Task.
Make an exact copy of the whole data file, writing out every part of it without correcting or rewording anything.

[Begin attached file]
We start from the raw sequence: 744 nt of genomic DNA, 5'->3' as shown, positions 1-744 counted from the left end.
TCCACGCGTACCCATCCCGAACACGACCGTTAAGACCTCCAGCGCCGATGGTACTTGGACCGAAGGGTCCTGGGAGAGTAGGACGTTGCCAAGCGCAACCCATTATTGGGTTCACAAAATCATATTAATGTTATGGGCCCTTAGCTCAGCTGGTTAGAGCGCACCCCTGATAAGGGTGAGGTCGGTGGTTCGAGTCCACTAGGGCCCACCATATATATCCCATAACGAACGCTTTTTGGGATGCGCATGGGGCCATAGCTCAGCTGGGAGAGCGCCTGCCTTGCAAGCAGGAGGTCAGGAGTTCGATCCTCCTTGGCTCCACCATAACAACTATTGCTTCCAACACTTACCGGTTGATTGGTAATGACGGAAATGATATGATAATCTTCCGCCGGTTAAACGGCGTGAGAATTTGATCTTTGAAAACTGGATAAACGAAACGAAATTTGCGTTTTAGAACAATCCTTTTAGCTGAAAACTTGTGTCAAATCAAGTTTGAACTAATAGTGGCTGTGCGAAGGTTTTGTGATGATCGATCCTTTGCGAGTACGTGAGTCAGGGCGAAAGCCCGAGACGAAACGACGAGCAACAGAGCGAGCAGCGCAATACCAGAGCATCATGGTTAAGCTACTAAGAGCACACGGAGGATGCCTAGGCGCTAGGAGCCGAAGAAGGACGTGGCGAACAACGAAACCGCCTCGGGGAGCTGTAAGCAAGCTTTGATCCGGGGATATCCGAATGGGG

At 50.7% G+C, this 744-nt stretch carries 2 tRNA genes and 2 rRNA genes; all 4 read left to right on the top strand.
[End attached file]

We start from the raw sequence: 744 nt of genomic DNA, 5'->3' as shown, positions 1-744 counted from the left end.
TCCACGCGTACCCATCCCGAACACGACCGTTAAGACCTCCAGCGCCGATGGTACTTGGACCGAAGGGTCCTGGGAGAGTAGGACGTTGCCAAGCGCAACCCATTATTGGGTTCACAAAATCATATTAATGTTATGGGCCCTTAGCTCAGCTGGTTAGAGCGCACCCCTGATAAGGGTGAGGTCGGTGGTTCGAGTCCACTAGGGCCCACCATATATATCCCATAACGAACGCTTTTTGGGATGCGCATGGGGCCATAGCTCAGCTGGGAGAGCGCCTGCCTTGCAAGCAGGAGGTCAGGAGTTCGATCCTCCTTGGCTCCACCATAACAACTATTGCTTCCAACACTTACCGGTTGATTGGTAATGACGGAAATGATATGATAATCTTCCGCCGGTTAAACGGCGTGAGAATTTGATCTTTGAAAACTGGATAAACGAAACGAAATTTGCGTTTTAGAACAATCCTTTTAGCTGAAAACTTGTGTCAAATCAAGTTTGAACTAATAGTGGCTGTGCGAAGGTTTTGTGATGATCGATCCTTTGCGAGTACGTGAGTCAGGGCGAAAGCCCGAGACGAAACGACGAGCAACAGAGCGAGCAGCGCAATACCAGAGCATCATGGTTAAGCTACTAAGAGCACACGGAGGATGCCTAGGCGCTAGGAGCCGAAGAAGGACGTGGCGAACAACGAAACCGCCTCGGGGAGCTGTAAGCAAGCTTTGATCCGGGGATATCCGAATGGGG

At 50.7% G+C, this 744-nt stretch carries 2 tRNA genes and 2 rRNA genes; all 4 read left to right on the top strand.